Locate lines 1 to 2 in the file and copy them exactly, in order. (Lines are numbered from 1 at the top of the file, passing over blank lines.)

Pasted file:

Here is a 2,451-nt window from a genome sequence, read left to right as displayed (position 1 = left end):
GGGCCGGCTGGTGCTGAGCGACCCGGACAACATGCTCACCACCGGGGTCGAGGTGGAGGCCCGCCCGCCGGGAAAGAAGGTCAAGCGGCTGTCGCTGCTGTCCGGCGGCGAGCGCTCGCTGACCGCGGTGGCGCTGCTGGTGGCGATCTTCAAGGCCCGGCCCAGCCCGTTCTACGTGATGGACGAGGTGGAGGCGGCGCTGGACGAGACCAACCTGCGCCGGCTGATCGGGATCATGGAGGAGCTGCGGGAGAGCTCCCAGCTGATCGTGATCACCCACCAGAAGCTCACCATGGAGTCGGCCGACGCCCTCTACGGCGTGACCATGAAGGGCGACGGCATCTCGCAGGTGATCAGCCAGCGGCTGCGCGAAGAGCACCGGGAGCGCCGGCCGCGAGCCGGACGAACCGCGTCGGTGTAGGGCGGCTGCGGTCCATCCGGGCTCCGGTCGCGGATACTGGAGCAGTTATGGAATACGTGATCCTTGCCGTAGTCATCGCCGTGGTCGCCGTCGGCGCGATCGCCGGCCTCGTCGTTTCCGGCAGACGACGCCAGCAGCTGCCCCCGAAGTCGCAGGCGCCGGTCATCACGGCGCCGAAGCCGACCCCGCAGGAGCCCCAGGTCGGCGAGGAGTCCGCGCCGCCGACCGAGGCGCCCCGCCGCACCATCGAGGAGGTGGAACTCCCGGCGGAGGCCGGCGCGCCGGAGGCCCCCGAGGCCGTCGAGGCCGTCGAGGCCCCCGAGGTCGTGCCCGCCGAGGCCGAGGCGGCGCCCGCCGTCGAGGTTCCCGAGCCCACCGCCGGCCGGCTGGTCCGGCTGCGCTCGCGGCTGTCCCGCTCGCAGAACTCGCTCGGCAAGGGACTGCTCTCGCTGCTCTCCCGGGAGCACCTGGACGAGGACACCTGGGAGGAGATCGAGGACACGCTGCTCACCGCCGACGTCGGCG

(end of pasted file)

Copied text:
Here is a 2,451-nt window from a genome sequence, read left to right as displayed (position 1 = left end):
GGGCCGGCTGGTGCTGAGCGACCCGGACAACATGCTCACCACCGGGGTCGAGGTGGAGGCCCGCCCGCCGGGAAAGAAGGTCAAGCGGCTGTCGCTGCTGTCCGGCGGCGAGCGCTCGCTGACCGCGGTGGCGCTGCTGGTGGCGATCTTCAAGGCCCGGCCCAGCCCGTTCTACGTGATGGACGAGGTGGAGGCGGCGCTGGACGAGACCAACCTGCGCCGGCTGATCGGGATCATGGAGGAGCTGCGGGAGAGCTCCCAGCTGATCGTGATCACCCACCAGAAGCTCACCATGGAGTCGGCCGACGCCCTCTACGGCGTGACCATGAAGGGCGACGGCATCTCGCAGGTGATCAGCCAGCGGCTGCGCGAAGAGCACCGGGAGCGCCGGCCGCGAGCCGGACGAACCGCGTCGGTGTAGGGCGGCTGCGGTCCATCCGGGCTCCGGTCGCGGATACTGGAGCAGTTATGGAATACGTGATCCTTGCCGTAGTCATCGCCGTGGTCGCCGTCGGCGCGATCGCCGGCCTCGTCGTTTCCGGCAGACGACGCCAGCAGCTGCCCCCGAAGTCGCAGGCGCCGGTCATCACGGCGCCGAAGCCGACCCCGCAGGAGCCCCAGGTCGGCGAGGAGTCCGCGCCGCCGACCGAGGCGCCCCGCCGCACCATCGAGGAGGTGGAACTCCCGGCGGAGGCCGGCGCGCCGGAGGCCCCCGAGGCCGTCGAGGCCGTCGAGGCCCCCGAGGTCGTGCCCGCCGAGGCCGAGGCGGCGCCCGCCGTCGAGGTTCCCGAGCCCACCGCCGGCCGGCTGGTCCGGCTGCGCTCGCGGCTGTCCCGCTCGCAGAACTCGCTCGGCAAGGGACTGCTCTCGCTGCTCTCCCGGGAGCACCTGGACGAGGACACCTGGGAGGAGATCGAGGACACGCTGCTCACCGCCGACGTCGGCG